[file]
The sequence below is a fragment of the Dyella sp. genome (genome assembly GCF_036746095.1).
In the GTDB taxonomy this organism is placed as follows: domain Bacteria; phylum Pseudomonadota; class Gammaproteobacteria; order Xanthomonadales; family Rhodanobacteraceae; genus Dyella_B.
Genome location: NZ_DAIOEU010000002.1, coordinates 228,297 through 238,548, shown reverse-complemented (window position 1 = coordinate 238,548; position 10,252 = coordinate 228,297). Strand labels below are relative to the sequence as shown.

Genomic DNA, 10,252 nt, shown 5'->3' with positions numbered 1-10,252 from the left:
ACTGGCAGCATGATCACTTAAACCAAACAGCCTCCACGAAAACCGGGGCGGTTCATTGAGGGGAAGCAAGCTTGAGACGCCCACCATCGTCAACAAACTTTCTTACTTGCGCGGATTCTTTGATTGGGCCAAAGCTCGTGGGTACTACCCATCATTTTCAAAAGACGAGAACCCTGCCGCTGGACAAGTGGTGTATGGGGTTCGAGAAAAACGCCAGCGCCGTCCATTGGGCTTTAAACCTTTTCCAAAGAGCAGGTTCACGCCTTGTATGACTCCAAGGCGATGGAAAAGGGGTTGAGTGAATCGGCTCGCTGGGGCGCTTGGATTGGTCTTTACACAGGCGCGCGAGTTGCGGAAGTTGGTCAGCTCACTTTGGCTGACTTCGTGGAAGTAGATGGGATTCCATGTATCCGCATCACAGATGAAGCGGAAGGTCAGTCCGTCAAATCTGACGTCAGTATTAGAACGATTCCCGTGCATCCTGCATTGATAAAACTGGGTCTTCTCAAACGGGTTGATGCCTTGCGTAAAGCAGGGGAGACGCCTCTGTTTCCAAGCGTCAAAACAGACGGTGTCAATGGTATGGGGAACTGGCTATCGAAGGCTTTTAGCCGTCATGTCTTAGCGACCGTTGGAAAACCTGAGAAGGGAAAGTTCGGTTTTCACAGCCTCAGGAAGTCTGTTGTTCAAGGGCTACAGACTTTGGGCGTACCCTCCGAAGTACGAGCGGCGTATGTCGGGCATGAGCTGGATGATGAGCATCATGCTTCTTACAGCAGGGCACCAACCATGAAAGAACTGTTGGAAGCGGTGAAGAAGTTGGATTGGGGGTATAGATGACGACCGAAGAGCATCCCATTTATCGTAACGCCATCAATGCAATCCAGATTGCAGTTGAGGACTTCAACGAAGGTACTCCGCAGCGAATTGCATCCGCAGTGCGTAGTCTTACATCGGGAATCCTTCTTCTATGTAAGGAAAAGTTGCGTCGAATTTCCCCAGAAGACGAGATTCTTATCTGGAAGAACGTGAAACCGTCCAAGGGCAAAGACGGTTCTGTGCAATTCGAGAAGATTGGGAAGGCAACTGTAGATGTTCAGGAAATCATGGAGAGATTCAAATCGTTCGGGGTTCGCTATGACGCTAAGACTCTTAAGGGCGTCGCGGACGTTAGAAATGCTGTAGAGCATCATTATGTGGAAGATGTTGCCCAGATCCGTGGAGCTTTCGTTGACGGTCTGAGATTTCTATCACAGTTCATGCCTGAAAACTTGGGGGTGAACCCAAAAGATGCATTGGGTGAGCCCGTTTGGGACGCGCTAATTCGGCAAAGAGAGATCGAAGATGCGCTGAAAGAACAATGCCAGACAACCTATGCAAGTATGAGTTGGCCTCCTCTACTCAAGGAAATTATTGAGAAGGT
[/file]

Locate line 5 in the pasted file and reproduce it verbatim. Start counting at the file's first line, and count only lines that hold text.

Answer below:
ACTGGCAGCATGATCACTTAAACCAAACAGCCTCCACGAAAACCGGGGCGGTTCATTGAGGGGAAGCAAGCTTGAGACGCCCACCATCGTCAACAAACTTTCTTACTTGCGCGGATTCTTTGATTGGGCCAAAGCTCGTGGGTACTACCCATCATTTTCAAAAGACGAGAACCCTGCCGCTGGACAAGTGGTGTATGGGGTTCGAGAAAAACGCCAGCGCCGTCCATTGGGCTTTAAACCTTTTCCAAAGAGCAGGTTCACGCCTTGTATGACTCCAAGGCGATGGAAAAGGGGTTGAGTGAATCGGCTCGCTGGGGCGCTTGGATTGGTCTTTACACAGGCGCGCGAGTTGCGGAAGTTGGTCAGCTCACTTTGGCTGACTTCGTGGAAGTAGATGGGATTCCATGTATCCGCATCACAGATGAAGCGGAAGGTCAGTCCGTCAAATCTGACGTCAGTATTAGAACGATTCCCGTGCATCCTGCATTGATAAAACTGGGTCTTCTCAAACGGGTTGATGCCTTGCGTAAAGCAGGGGAGACGCCTCTGTTTCCAAGCGTCAAAACAGACGGTGTCAATGGTATGGGGAACTGGCTATCGAAGGCTTTTAGCCGTCATGTCTTAGCGACCGTTGGAAAACCTGAGAAGGGAAAGTTCGGTTTTCACAGCCTCAGGAAGTCTGTTGTTCAAGGGCTACAGACTTTGGGCGTACCCTCCGAAGTACGAGCGGCGTATGTCGGGCATGAGCTGGATGATGAGCATCATGCTTCTTACAGCAGGGCACCAACCATGAAAGAACTGTTGGAAGCGGTGAAGAAGTTGGATTGGGGGTATAGATGACGACCGAAGAGCATCCCATTTATCGTAACGCCATCAATGCAATCCAGATTGCAGTTGAGGACTTCAACGAAGGTACTCCGCAGCGAATTGCATCCGCAGTGCGTAGTCTTACATCGGGAATCCTTCTTCTATGTAAGGAAAAGTTGCGTCGAATTTCCCCAGAAGACGAGATTCTTATCTGGAAGAACGTGAAACCGTCCAAGGGCAAAGACGGTTCTGTGCAATTCGAGAAGATTGGGAAGGCAACTGTAGATGTTCAGGAAATCATGGAGAGATTCAAATCGTTCGGGGTTCGCTATGACGCTAAGACTCTTAAGGGCGTCGCGGACGTTAGAAATGCTGTAGAGCATCATTATGTGGAAGATGTTGCCCAGATCCGTGGAGCTTTCGTTGACGGTCTGAGATTTCTATCACAGTTCATGCCTGAAAACTTGGGGGTGAACCCAAAAGATGCATTGGGTGAGCCCGTTTGGGACGCGCTAATTCGGCAAAGAGAGATCGAAGATGCGCTGAAAGAACAATGCCAGACAACCTATGCAAGTATGAGTTGGCCTCCTCTACTCAAGGAAATTATTGAGAAGGT